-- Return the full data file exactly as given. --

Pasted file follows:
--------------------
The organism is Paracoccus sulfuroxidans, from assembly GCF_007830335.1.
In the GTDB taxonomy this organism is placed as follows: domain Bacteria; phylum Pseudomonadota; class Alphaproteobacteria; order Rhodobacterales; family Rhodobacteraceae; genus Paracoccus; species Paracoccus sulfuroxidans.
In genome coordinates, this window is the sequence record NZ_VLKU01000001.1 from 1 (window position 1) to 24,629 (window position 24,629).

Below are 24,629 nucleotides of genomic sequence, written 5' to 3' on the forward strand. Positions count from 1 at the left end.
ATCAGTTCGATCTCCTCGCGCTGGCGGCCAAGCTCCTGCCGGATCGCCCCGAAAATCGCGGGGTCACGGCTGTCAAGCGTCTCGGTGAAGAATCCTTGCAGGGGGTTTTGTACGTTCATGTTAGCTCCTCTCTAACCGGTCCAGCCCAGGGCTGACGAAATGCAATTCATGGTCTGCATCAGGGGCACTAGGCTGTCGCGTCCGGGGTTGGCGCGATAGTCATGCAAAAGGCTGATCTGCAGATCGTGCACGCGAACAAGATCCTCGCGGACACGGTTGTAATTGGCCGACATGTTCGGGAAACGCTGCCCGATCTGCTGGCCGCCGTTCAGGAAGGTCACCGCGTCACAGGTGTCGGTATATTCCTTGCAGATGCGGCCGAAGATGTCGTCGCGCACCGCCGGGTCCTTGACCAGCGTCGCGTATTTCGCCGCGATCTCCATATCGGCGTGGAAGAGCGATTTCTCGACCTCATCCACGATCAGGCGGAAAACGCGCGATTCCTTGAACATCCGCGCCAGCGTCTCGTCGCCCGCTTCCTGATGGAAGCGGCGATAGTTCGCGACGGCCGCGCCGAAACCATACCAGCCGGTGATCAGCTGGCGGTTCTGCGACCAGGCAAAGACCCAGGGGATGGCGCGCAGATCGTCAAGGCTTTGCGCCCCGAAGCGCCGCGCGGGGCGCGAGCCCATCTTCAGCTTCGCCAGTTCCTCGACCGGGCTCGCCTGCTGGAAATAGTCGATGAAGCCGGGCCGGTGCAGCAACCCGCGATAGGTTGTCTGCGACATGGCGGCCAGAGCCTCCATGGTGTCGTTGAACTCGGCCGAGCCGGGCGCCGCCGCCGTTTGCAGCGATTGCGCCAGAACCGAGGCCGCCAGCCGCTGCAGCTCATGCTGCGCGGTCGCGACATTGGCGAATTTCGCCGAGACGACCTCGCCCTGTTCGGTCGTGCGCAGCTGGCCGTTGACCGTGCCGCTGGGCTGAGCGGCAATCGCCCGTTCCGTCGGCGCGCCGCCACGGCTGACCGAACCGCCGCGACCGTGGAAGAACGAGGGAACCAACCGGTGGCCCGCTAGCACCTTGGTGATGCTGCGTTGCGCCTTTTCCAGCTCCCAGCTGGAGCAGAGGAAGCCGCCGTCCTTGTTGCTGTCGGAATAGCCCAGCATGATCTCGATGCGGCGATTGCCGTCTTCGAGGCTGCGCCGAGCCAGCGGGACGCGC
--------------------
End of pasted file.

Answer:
The organism is Paracoccus sulfuroxidans, from assembly GCF_007830335.1.
In the GTDB taxonomy this organism is placed as follows: domain Bacteria; phylum Pseudomonadota; class Alphaproteobacteria; order Rhodobacterales; family Rhodobacteraceae; genus Paracoccus; species Paracoccus sulfuroxidans.
In genome coordinates, this window is the sequence record NZ_VLKU01000001.1 from 1 (window position 1) to 24,629 (window position 24,629).

Below are 24,629 nucleotides of genomic sequence, written 5' to 3' on the forward strand. Positions count from 1 at the left end.
ATCAGTTCGATCTCCTCGCGCTGGCGGCCAAGCTCCTGCCGGATCGCCCCGAAAATCGCGGGGTCACGGCTGTCAAGCGTCTCGGTGAAGAATCCTTGCAGGGGGTTTTGTACGTTCATGTTAGCTCCTCTCTAACCGGTCCAGCCCAGGGCTGACGAAATGCAATTCATGGTCTGCATCAGGGGCACTAGGCTGTCGCGTCCGGGGTTGGCGCGATAGTCATGCAAAAGGCTGATCTGCAGATCGTGCACGCGAACAAGATCCTCGCGGACACGGTTGTAATTGGCCGACATGTTCGGGAAACGCTGCCCGATCTGCTGGCCGCCGTTCAGGAAGGTCACCGCGTCACAGGTGTCGGTATATTCCTTGCAGATGCGGCCGAAGATGTCGTCGCGCACCGCCGGGTCCTTGACCAGCGTCGCGTATTTCGCCGCGATCTCCATATCGGCGTGGAAGAGCGATTTCTCGACCTCATCCACGATCAGGCGGAAAACGCGCGATTCCTTGAACATCCGCGCCAGCGTCTCGTCGCCCGCTTCCTGATGGAAGCGGCGATAGTTCGCGACGGCCGCGCCGAAACCATACCAGCCGGTGATCAGCTGGCGGTTCTGCGACCAGGCAAAGACCCAGGGGATGGCGCGCAGATCGTCAAGGCTTTGCGCCCCGAAGCGCCGCGCGGGGCGCGAGCCCATCTTCAGCTTCGCCAGTTCCTCGACCGGGCTCGCCTGCTGGAAATAGTCGATGAAGCCGGGCCGGTGCAGCAACCCGCGATAGGTTGTCTGCGACATGGCGGCCAGAGCCTCCATGGTGTCGTTGAACTCGGCCGAGCCGGGCGCCGCCGCCGTTTGCAGCGATTGCGCCAGAACCGAGGCCGCCAGCCGCTGCAGCTCATGCTGCGCGGTCGCGACATTGGCGAATTTCGCCGAGACGACCTCGCCCTGTTCGGTCGTGCGCAGCTGGCCGTTGACCGTGCCGCTGGGCTGAGCGGCAATCGCCCGTTCCGTCGGCGCGCCGCCACGGCTGACCGAACCGCCGCGACCGTGGAAGAACGAGGGAACCAACCGGTGGCCCGCTAGCACCTTGGTGATGCTGCGTTGCGCCTTTTCCAGCTCCCAGCTGGAGCAGAGGAAGCCGCCGTCCTTGTTGCTGTCGGAATAGCCCAGCATGATCTCGATGCGGCGATTGCCGTCTTCGAGGCTGCGCCGAGCCAGCGGGACGCGC